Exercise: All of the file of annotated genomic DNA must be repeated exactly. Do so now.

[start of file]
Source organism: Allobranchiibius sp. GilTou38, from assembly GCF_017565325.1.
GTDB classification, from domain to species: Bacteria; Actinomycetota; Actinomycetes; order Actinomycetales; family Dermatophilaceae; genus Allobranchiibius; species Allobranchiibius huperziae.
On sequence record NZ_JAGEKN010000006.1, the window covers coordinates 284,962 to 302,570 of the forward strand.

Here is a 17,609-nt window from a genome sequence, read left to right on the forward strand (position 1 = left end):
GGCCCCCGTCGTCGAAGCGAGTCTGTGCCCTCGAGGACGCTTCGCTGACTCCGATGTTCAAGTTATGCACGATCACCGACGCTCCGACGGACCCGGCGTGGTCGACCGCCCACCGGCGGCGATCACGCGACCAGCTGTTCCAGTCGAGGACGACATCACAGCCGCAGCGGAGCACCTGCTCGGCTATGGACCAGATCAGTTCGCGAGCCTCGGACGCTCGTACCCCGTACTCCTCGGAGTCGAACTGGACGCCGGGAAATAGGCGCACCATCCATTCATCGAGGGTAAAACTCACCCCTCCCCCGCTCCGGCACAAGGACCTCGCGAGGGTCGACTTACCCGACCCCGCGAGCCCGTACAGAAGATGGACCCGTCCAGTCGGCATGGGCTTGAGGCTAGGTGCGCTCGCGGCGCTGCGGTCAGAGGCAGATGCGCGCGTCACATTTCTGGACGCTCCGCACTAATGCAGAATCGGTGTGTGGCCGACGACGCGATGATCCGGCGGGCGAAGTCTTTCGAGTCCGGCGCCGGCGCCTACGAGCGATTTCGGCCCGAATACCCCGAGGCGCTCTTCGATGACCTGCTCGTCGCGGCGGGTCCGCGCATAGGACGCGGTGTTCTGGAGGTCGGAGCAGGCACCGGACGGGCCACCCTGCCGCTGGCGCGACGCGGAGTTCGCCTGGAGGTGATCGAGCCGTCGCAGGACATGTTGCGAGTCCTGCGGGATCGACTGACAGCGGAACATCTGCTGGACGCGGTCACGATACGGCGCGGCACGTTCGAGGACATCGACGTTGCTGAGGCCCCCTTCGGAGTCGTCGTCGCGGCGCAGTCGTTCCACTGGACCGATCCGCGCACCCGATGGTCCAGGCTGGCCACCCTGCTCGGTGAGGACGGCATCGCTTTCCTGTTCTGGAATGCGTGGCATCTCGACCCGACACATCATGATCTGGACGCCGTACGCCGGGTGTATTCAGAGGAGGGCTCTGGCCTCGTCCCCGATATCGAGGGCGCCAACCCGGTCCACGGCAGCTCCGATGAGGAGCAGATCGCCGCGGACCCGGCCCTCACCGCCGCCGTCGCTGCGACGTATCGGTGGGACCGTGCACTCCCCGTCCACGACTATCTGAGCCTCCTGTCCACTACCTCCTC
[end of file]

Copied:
Source organism: Allobranchiibius sp. GilTou38, from assembly GCF_017565325.1.
GTDB classification, from domain to species: Bacteria; Actinomycetota; Actinomycetes; order Actinomycetales; family Dermatophilaceae; genus Allobranchiibius; species Allobranchiibius huperziae.
On sequence record NZ_JAGEKN010000006.1, the window covers coordinates 284,962 to 302,570 of the forward strand.

Here is a 17,609-nt window from a genome sequence, read left to right on the forward strand (position 1 = left end):
GGCCCCCGTCGTCGAAGCGAGTCTGTGCCCTCGAGGACGCTTCGCTGACTCCGATGTTCAAGTTATGCACGATCACCGACGCTCCGACGGACCCGGCGTGGTCGACCGCCCACCGGCGGCGATCACGCGACCAGCTGTTCCAGTCGAGGACGACATCACAGCCGCAGCGGAGCACCTGCTCGGCTATGGACCAGATCAGTTCGCGAGCCTCGGACGCTCGTACCCCGTACTCCTCGGAGTCGAACTGGACGCCGGGAAATAGGCGCACCATCCATTCATCGAGGGTAAAACTCACCCCTCCCCCGCTCCGGCACAAGGACCTCGCGAGGGTCGACTTACCCGACCCCGCGAGCCCGTACAGAAGATGGACCCGTCCAGTCGGCATGGGCTTGAGGCTAGGTGCGCTCGCGGCGCTGCGGTCAGAGGCAGATGCGCGCGTCACATTTCTGGACGCTCCGCACTAATGCAGAATCGGTGTGTGGCCGACGACGCGATGATCCGGCGGGCGAAGTCTTTCGAGTCCGGCGCCGGCGCCTACGAGCGATTTCGGCCCGAATACCCCGAGGCGCTCTTCGATGACCTGCTCGTCGCGGCGGGTCCGCGCATAGGACGCGGTGTTCTGGAGGTCGGAGCAGGCACCGGACGGGCCACCCTGCCGCTGGCGCGACGCGGAGTTCGCCTGGAGGTGATCGAGCCGTCGCAGGACATGTTGCGAGTCCTGCGGGATCGACTGACAGCGGAACATCTGCTGGACGCGGTCACGATACGGCGCGGCACGTTCGAGGACATCGACGTTGCTGAGGCCCCCTTCGGAGTCGTCGTCGCGGCGCAGTCGTTCCACTGGACCGATCCGCGCACCCGATGGTCCAGGCTGGCCACCCTGCTCGGTGAGGACGGCATCGCTTTCCTGTTCTGGAATGCGTGGCATCTCGACCCGACACATCATGATCTGGACGCCGTACGCCGGGTGTATTCAGAGGAGGGCTCTGGCCTCGTCCCCGATATCGAGGGCGCCAACCCGGTCCACGGCAGCTCCGATGAGGAGCAGATCGCCGCGGACCCGGCCCTCACCGCCGCCGTCGCTGCGACGTATCGGTGGGACCGTGCACTCCCCGTCCACGACTATCTGAGCCTCCTGTCCACTACCTCCTC